The fact that, by AMD’s own admission, its new single-GPU flagship goes up against Nvidia’s second-fastest board is probably not what AMD’s loyal fan base wanted to see. And it again puzzles me to see such unrepresentative naming in play here. Think I’m off my rocker? That anyone reading Tom’s Hardware should simply “know better” and not worry what these cards are called? Just try telling me this slide from AMD's press deck doesn’t look completely off:
Had Nvidia launched GeForce GTX 580 with a slide like this showing GeForce GTX 480 up top, the world would have come to an end, I’m sure. Nevertheless, now we’re waiting for a Radeon HD 6990, which AMD tells us to expect some time in Q1. That’ll be Antilles, a dual-Cayman board that we’d expect to perform something like a pair of Radeon HD 6950s in CrossFire, so long as AMD doesn’t have to make any clock rate concessions due to excessive power demands. We're hoping that the advent of PowerTune prevents such a backwards step.
Should that come to pass, we’d be looking at a board that beats out Radeon HD 5970. There’s no telling what pricing on that will look like, but if AMD arms it with 4 GB of expensive GDDR5 memory, it’s going to be expensive. If the company doesn’t, instead matching each GPU up to 1 GB of GDDR5, it’ll suffer in the high-resolution, high-detail workloads a flagship product should dominate. I guess we answered our own question there, didn't we? Expensive flagship, incoming.
The Here And Now
That’s a story that’ll unfold in the next three months. More immediately, we have the Radeon HD 6970 and 6950, competing against the GeForce GTX 570 and GeForce GTX 470, respectively. Official pricing from AMD is pegged at $369 for the 6970 and $299 for the 6950. That’s actually slightly less expensive than I was expecting to pay for the high-end board, and a little more than I would have wanted to see the lower-end board selling.
Let’s start with the Radeon HD 6950. While it’s true that Cayman seems to be a more forward-looking DirectX 11 architecture than Cypress, and the ability to use four independent display outputs is good (as is Blu-ray 3D support), it’s still hard to ignore the fact that vendors are clearing out inventory of the Radeon HD 5870, available for as little as $260 after rebates. At the same time, GeForce GTX 470s are going for $250. The 470 doesn’t stand up as well to high resolutions, but it’s still a decent deal if you’re gaming at 1920x1080. The Radeon HD 5870 is going to disappear soon, and we're not sure how much longer the 470 will retain its position in Nvidia's lineup, given the recent emphasis on GF110. After all, it doesn't make a ton of sense to keep making new GF100s with attention shifting to the newer GPU. Until they’re gone, look to them as decent deals. Picking up last year’s graphics technology, which in this case is still very modern, is a great way to save some money.
As for the Radeon HD 6970, it should be selling for $20 more than a GTX 570. Based on its display outputs alone, that makes AMD’s card worth the Andrew Jackson to me, personally. Otherwise, the two cards trade blows, with the GTX 570 faring better at 1680x1050 as AMD’s Radeon HD 6970 retains more of its performance at 2560x1600.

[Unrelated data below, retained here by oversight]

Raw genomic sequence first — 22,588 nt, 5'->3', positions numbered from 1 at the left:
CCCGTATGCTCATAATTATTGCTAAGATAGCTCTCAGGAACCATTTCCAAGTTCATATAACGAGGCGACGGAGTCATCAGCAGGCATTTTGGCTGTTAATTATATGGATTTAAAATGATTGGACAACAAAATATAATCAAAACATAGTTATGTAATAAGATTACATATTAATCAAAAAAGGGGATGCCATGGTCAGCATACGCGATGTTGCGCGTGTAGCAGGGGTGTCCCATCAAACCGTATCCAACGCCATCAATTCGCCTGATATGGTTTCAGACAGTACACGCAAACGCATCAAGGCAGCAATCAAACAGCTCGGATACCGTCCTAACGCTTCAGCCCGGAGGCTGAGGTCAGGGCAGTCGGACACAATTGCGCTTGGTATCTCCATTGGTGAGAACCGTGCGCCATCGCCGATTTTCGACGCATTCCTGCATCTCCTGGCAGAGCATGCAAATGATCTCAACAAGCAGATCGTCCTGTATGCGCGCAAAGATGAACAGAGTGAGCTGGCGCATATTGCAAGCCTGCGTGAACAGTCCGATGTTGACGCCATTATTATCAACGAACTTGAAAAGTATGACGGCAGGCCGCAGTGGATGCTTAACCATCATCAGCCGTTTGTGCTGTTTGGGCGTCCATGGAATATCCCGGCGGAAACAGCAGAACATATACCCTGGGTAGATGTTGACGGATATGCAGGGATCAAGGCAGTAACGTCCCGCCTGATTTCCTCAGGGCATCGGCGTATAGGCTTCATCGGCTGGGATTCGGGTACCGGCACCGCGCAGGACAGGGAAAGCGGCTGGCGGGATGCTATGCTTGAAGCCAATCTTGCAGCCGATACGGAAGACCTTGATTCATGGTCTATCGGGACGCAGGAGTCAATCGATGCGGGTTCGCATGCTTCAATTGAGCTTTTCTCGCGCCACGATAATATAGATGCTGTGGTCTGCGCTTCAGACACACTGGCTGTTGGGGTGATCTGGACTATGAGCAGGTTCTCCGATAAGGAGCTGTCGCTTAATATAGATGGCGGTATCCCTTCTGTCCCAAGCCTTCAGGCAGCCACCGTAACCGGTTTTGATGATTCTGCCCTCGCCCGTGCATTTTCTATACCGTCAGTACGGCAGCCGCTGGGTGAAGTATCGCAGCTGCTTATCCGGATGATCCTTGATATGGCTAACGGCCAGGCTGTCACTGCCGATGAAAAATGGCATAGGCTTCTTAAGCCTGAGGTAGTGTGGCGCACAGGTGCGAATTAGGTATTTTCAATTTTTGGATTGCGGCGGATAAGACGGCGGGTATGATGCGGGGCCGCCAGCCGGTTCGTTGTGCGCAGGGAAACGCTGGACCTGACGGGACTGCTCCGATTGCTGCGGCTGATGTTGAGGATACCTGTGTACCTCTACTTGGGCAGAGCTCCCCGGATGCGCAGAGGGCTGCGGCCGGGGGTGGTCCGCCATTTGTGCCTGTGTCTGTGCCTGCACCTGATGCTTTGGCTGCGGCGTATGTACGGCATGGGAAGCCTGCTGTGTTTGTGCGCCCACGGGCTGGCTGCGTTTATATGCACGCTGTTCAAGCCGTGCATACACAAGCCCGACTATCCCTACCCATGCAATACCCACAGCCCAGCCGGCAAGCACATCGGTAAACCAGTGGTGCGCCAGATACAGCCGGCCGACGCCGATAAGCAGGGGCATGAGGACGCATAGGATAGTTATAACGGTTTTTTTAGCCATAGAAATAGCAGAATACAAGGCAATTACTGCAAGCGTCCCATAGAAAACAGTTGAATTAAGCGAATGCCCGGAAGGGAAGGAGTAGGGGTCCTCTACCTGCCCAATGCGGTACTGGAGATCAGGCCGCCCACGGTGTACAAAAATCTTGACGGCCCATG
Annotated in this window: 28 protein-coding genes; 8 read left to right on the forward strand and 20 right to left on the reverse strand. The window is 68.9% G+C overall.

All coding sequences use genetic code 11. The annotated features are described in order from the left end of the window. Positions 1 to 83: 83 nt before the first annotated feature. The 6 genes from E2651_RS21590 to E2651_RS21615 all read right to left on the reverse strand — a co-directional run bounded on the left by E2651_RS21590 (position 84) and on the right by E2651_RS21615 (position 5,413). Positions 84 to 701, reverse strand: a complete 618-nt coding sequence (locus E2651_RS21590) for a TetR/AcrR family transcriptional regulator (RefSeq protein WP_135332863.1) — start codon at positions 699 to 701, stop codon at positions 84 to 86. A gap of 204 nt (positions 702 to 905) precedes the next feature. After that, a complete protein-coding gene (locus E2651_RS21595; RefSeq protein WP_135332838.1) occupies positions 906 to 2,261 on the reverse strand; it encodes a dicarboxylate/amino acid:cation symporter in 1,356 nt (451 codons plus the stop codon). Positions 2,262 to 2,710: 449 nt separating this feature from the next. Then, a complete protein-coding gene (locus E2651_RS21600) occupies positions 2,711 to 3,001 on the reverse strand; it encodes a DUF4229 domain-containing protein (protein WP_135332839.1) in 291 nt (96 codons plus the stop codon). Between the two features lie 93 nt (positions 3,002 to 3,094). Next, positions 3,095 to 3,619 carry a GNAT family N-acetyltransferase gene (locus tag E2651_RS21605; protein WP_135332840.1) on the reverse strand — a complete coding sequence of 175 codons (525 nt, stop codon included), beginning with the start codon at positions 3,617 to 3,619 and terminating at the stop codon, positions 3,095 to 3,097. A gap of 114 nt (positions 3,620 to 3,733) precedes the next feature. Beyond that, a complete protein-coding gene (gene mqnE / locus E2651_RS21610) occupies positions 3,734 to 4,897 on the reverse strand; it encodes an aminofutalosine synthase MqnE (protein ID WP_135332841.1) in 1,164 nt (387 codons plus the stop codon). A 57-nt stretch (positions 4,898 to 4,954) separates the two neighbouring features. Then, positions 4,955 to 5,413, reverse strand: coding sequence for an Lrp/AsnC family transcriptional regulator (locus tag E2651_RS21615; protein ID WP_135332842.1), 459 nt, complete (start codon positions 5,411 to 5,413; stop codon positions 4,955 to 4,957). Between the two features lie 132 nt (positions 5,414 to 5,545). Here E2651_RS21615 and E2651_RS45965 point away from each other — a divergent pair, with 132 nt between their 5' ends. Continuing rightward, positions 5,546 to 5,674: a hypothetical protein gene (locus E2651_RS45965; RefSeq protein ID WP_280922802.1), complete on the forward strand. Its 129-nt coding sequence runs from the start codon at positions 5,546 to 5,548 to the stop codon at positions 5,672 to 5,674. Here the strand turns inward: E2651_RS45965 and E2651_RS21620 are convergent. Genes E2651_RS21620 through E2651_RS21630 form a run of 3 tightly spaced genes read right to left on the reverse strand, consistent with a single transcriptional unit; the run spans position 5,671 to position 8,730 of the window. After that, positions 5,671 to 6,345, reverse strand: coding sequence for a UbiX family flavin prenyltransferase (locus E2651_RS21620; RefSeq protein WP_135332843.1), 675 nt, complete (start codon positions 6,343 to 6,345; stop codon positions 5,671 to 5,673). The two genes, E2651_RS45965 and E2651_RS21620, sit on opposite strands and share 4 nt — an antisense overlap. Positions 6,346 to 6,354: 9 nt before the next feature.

Don’t lose track of the fact that you can find a pair of Radeon HD 6850s for the same $370 you’d spend on a 6970, though. Those 6800s have the same set of display outputs, UVD 3, and morphological anti-aliasing support—and they’re notably faster. If you can accommodate two cards, that is one way to go. The other is a pair of GeForce GTX 460s, which are faster in some apps and slower in others, but sell for around $190, bringing the bottom line to $380.
Considering 6900s In CrossFire
But wait, there’s more. What about the Radeon HD 6900s in CrossFire? After all, AMD claims to have made some notable improvements to its scaling.
You’re only going to buy two high-end graphics cards if you’re running at the top resolutions with visual details maxed out. That’s where the 2 GB frame buffers featured on both 6900-series cards come in handy. In many cases, two $300 Radeon HD 6950s outperform a pair of $350 GeForce GTX 570s, saving you $100 total for better frame rates. It’s hard to use the word value when you’re talking about $600 worth of graphics cards, but in this ultra-high-end space, two 6950s trump GTX 570s in bang for the buck.
Take a look back at the scaling figures. In the past, SLI would have dominated. However, we have to take AMD's word that it improved CrossFire-based performance in its driver. Comparing to the Radeon HD 6870 isn’t really fair—that board’s smaller frame buffer makes it unsuitable for 2560x1600 with anti-aliasing enabled. With that said, though, AMD plans to roll those optimizations into its other cards as well, so there should be a speed bump in store for folks running CrossFire on older cards.
- Radeon HD 6970 And 6950 Arrive
- Building Cayman By Improving Cypress
- AMD Acknowledges That Geometry Matters
- Adding Value Through Anti-Aliasing, Eyefinity, And Video
- PowerTune: Changing The Way You Overclock
- Meet Radeon HD 6970 And Radeon HD 6950
- Test Setup And Benchmarks
- Benchmark Results: 3DMark Vantage (DX10)
- Benchmark Results: Metro 2033 (DX11)
- Benchmark Results: Lost Planet 2 (DX11)
- Benchmark Results: Aliens Vs. Predator (DX11)
- Benchmark Results: Battlefield: Bad Company 2 (DX11)
- Benchmark Results: DiRT 2 (DX11)
- Benchmark Results: Just Cause 2 (DX11)
- Multi-Card Scaling In 3DMark
- Multi-Card Scaling In Metro 2033
- Multi-Card Scaling In AvP
- Multi-Card Scaling In Battlefield: Bad Company 2
- Multi-Card Scaling In DiRT 2
- Multi-Card Scaling In Just Cause 2
- Power Consumption And Noise